SCARBOROUGH — Town Council Chairwoman Judith Roy said she’s likely to remain in office, despite her recent arrest on a charge of drunken driving.
According to court documents, Roy, 68, of Second Avenue, had a blood-alcohol content of at least .15 percent when she was arrested Sept. 17 on charges of operating under the influence. The legal limit is a BAC of .08 percent.
“I think my role on the council is still there,” she said. “I haven’t come to a firm decision on that, but I’ve had a wealth of emails and phone calls from citizens encouraging me to (remain on the council).”
Roy was arrested Sept. 17 at her home after police received a complaint about her driving on Black Point Road. She was charged with two counts of operating under the influence and released with a summons to appear in court.
Her first charge, for driving with a .15 percent or more BAC, carries a minimum jail sentence of 48 hours.
The second charge was for driving with a BAC of .08 percent or more. Both charges carry a minimum 90-day license suspension and a $400 fine.
The councilor’s attorney, Matthew Nichols, told the court he would appear for Roy at her Nov. 2 arraignment and would enter a plea of “not guilty.” Nichols, a Portland-based lawyer, specializes in defending alleged drunk drivers.
Roy said she didn’t attend last week’s Town Council meeting, the first after her arrest, because she was too ill.
“I was physically and emotionally sick,” she said. “I lost 10 pounds. I wasn’t able to eat or sleep.”
Roy also said she had been involved in a minor motor vehicle accident earlier on Sept. 17, but said it was unconnected to her OUI charge. She would not provide additional details.
Scarborough Police Chief Robert Moulton said Roy and another driver reported an unrelated accident the day after Roy’s arrest, but said damage was too minor to require police action. The accident occurred at the town-owned parking lot near Higgins Beach, Moulton said.
Roy said she understands her arrest is noteworthy because of her elected office, but asked residents and the news media for understanding.
“I’m devastated I put myself in that position,” she said. “… I need to get beyond it, but I need some compassion from people.”
Moulton was also concerned there may be a perception that Roy received special treatment from police. He said some residents have questioned why Roy was released with a summons, rather than put in jail and required to post bail.
The chief said release with a summons is not unheard of when someone is a well-known member of the community who police have no doubt will show up in court.
“She’s not the only one we’ve done that with,” Moulton said. “If people are concerned about preferential treatment, she wouldn’t have been arrested in the first place.”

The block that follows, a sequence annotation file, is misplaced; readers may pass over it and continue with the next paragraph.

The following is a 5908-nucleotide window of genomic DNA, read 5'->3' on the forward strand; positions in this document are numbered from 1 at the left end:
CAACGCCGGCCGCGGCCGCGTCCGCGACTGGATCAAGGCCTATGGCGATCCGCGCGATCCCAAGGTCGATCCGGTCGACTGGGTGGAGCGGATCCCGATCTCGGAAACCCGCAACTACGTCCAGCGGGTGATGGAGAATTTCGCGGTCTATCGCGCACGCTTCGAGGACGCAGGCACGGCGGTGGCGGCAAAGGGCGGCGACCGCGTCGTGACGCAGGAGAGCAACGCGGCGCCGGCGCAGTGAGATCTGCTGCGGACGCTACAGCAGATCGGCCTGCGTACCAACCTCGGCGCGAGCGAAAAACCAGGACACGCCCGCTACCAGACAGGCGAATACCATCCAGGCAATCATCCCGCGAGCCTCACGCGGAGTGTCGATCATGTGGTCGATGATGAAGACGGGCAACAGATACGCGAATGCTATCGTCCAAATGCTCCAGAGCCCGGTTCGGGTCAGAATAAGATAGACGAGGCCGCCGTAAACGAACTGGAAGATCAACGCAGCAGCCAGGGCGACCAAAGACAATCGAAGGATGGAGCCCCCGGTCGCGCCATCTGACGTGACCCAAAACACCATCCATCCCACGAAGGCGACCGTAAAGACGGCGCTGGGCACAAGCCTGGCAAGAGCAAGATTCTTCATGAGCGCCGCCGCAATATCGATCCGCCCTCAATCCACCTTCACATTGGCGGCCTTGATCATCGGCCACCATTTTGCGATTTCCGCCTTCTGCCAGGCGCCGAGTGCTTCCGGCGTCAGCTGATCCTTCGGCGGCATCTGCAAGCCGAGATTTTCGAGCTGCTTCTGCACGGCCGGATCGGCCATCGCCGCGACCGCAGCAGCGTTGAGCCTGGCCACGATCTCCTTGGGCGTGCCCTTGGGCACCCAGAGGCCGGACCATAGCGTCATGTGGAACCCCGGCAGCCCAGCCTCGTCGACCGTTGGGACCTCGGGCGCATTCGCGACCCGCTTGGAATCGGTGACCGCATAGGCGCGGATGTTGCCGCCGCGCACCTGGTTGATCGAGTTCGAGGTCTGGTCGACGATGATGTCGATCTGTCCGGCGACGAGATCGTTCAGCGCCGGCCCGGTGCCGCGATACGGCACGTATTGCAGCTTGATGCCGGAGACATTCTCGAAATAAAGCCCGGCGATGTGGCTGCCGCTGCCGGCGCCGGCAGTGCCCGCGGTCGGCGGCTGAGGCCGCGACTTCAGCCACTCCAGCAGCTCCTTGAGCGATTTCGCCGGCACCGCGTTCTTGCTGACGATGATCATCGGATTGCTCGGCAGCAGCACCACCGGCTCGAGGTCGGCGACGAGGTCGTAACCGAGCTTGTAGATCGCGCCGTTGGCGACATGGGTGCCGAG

“If she was like everyone else, this wouldn’t be front-page news for a week and a half,” Moulton said. “People want to make more out of this than what it is. It happened. She’s addressed it. We’ve addressed it. There’s not much more to be said.”
Town Manager Tom Hall said he hopes Roy makes a decision soon about whether or not to remain on the council.
“She’s processing this on a personal level first, and I respect and understand that,” Hall said on Monday. “I hope and expect that she will make a decision sooner rather than later. We need to do what we need to do to ensure we have a functioning council.”
In interviews, town councilors have been supportive of Roy, noting her service on the Town Council and what they described as her dedication to Scarborough.
Councilor Karen D’Andrea said that while drunk driving is a serious crime, it’s not always fair that people are shamed after being charged. She said if Roy decides to stay on the council, she would be happy to serve next to her.
“I don’t think that if you make one bad choice it affects everything else you do,” D’Andrea said. “Do I think her decisions on the council will be affected by whether she got an OUI? I don’t. I think those are two separate things.”
According to Maine’s Bureau of Highway Safety, a first conviction for operating under the influence carries a minimum $400 fine and a mandatory 90-day license suspension.
Roy has served on the Town Council for 13 years. She was elected with 5,220 votes last year in a three-way race.
If Roy resigns, the remaining town councilors would have to schedule a special election to fill her seat.
This story was updated Sept. 29.